Amazon has quietly opened its 12th Amazon Go store — its first in New York City — and reports say the cash-less convenience store is in fact, accepting cash.
Amazonconfirmed last month that its Go stores will start accepting cash, amid criticism that the company is discriminating against low-income shoppers. Unbanked shoppers are primarily low-income shoppers who do not have a smartphone and access to credit lines or bank accounts. An estimated 6.5% of households in the U.S. were unbanked in 2017, according to the FDIC.
On May 7th, San Francisco became the second major U.S. city to ban cashless businesses in a vote by the city Board of Supervisors that will impose a ban 90 days after its final approval.
Philadelphia became the first U.S. city to ban cashless stores earlier this year, followed by New Jersey, which became the second state to ban cashless stores after Massachusetts banned them in 1978. New Jersey Governor Phil Murphy signed legislation outlawing cash-free restaurants and stores in the Garden State in March, and the law took effect immediately. Philadelphia’s new legislation it set to take effect July 1.
The Amazon Go format allows consumers to walk in, pick up the items they want to buy, and leave without stopping to checkout. Shoppers scan an app when they enter and the stores use a mix of next-gen technology to track customer movement in the store, recognize when a product is selected and charge the customer’s account when they exit the store.
Adding the ability to accept cash allows Amazon to skip worrying about regulations banning cashless stores, which is important as the retailer considers opening as many as 3,000 new Amazon Go stores in the next few years. It also opens the stores up to an additional customer base they couldn’t capture before. However, it also opens the ultra-convenient store back up to the possibility of long checkout lines.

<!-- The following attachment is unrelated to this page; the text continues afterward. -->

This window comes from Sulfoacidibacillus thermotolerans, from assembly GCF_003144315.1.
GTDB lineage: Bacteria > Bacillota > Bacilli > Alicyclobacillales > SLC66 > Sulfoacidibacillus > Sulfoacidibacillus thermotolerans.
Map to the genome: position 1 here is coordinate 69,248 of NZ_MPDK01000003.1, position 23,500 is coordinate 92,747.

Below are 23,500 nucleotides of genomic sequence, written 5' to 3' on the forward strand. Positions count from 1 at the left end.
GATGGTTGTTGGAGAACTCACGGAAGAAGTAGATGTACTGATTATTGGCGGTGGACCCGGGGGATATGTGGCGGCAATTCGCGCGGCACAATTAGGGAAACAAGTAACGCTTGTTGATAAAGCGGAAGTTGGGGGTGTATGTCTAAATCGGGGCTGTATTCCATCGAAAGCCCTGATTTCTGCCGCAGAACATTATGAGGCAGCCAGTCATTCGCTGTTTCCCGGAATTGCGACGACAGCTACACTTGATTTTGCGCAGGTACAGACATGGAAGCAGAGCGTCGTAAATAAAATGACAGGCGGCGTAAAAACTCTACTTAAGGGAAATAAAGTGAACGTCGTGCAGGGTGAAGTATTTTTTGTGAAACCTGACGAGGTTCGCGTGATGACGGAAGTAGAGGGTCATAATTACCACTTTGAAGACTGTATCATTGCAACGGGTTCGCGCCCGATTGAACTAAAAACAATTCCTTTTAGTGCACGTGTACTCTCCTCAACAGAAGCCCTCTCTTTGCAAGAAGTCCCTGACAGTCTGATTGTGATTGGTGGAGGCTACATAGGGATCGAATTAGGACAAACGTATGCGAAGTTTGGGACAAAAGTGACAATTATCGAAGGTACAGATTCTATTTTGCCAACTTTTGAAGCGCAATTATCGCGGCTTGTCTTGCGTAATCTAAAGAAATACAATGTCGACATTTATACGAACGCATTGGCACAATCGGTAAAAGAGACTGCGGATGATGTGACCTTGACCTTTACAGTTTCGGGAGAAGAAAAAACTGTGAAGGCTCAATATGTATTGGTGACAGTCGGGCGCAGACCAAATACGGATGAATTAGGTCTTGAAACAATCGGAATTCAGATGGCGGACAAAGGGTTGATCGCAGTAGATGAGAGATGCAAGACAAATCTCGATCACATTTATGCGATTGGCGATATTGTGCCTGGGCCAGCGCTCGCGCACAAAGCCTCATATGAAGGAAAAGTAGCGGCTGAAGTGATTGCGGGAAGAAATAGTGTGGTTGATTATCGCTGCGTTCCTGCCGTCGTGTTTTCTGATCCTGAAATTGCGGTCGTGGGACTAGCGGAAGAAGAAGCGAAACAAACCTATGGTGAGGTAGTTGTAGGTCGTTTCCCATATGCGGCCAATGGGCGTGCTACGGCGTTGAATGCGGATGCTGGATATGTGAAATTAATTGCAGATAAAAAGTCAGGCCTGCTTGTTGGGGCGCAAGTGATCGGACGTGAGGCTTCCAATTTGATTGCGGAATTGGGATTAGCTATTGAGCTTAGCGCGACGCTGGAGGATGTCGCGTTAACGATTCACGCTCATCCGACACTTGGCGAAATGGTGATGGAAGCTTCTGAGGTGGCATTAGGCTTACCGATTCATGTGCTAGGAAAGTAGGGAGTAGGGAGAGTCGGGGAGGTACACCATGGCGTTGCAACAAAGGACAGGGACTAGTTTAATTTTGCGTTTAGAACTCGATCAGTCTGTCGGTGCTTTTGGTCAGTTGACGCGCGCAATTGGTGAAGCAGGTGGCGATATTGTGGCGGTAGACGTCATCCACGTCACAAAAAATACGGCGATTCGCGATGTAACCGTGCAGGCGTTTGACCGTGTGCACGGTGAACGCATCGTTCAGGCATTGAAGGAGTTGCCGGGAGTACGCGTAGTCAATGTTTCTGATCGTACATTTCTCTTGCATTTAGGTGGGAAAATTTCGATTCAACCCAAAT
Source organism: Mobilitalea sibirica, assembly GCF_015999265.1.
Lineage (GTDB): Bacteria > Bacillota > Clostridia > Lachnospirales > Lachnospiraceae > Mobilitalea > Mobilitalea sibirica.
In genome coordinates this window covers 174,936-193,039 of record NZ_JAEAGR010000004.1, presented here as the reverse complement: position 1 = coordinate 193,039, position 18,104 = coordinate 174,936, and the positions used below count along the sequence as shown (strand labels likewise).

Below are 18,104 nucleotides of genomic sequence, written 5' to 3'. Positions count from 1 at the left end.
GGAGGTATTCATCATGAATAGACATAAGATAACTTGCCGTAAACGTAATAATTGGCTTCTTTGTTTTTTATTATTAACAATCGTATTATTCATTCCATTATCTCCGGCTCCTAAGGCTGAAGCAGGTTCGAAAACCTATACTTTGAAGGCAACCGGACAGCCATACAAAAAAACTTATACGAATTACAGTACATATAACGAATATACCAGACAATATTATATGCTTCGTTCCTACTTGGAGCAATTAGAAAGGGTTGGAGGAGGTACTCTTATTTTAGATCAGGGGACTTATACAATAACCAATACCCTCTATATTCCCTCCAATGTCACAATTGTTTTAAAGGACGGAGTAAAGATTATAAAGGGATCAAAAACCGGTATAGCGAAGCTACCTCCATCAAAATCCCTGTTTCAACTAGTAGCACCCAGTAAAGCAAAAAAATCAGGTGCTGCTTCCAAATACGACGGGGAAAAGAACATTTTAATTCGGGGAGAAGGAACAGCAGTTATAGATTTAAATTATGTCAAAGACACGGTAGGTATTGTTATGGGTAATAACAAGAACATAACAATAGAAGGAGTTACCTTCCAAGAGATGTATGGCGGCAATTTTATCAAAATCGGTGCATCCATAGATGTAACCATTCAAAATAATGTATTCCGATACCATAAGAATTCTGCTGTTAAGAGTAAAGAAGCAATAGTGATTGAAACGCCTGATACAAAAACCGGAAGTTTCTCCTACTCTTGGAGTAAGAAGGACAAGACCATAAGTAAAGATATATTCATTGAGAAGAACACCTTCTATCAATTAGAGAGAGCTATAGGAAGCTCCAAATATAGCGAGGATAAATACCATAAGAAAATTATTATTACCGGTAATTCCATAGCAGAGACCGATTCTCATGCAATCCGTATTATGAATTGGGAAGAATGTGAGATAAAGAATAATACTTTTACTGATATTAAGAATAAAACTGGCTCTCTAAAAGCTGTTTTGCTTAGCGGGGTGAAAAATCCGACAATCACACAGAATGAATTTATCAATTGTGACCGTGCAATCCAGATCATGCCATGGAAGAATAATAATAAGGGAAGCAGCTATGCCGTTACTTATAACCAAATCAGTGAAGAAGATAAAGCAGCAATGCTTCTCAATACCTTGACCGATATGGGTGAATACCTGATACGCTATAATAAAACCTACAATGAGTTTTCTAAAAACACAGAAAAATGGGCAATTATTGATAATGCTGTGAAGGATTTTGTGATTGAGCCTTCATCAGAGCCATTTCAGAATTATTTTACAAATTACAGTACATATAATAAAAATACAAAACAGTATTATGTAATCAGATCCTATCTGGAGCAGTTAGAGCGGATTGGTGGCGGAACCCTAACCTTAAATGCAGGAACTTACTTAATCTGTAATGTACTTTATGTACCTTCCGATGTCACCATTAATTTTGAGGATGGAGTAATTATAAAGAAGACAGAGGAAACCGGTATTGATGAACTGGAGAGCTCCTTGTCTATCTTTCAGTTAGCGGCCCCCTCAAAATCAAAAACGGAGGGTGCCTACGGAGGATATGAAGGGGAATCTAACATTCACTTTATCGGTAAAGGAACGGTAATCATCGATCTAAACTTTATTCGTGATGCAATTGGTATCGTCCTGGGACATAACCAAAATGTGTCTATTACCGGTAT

To check out the new checkout experience, Business Insider shopped the newest Amazon Go, located at Brookfield Place in downtown NY, with cash. The reporter said in order to do so he needed to be let in by an employee that “scanned his own phone so that the doors swung open and I could walk in without registering into the system,” and noted the store employee was using a Clover Flex device.
The reporter said he paid for items at a cash cart in the rear after shopping. “Once scanned, I paid $1.50 for my bagel with a $10 bill, and a change drawer opened.”
He concluded: “The experience wasn't nearly as seamless as the ‘just-walk-out’ shopping Amazon Go is famous for. After all, the whole point of the store — eliminating friction — is lost if people are lining up and paying cash. But it's nice to know that Amazon has a contingency plan that actually works so that nobody is left out, no matter how they wish to pay.”